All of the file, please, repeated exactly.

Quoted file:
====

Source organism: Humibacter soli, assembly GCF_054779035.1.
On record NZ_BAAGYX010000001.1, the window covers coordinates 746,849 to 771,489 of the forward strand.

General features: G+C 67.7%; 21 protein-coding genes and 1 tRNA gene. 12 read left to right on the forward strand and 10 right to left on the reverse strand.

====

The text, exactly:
Source organism: Humibacter soli, assembly GCF_054779035.1.
On record NZ_BAAGYX010000001.1, the window covers coordinates 746,849 to 771,489 of the forward strand.

General features: G+C 67.7%; 21 protein-coding genes and 1 tRNA gene. 12 read left to right on the forward strand and 10 right to left on the reverse strand.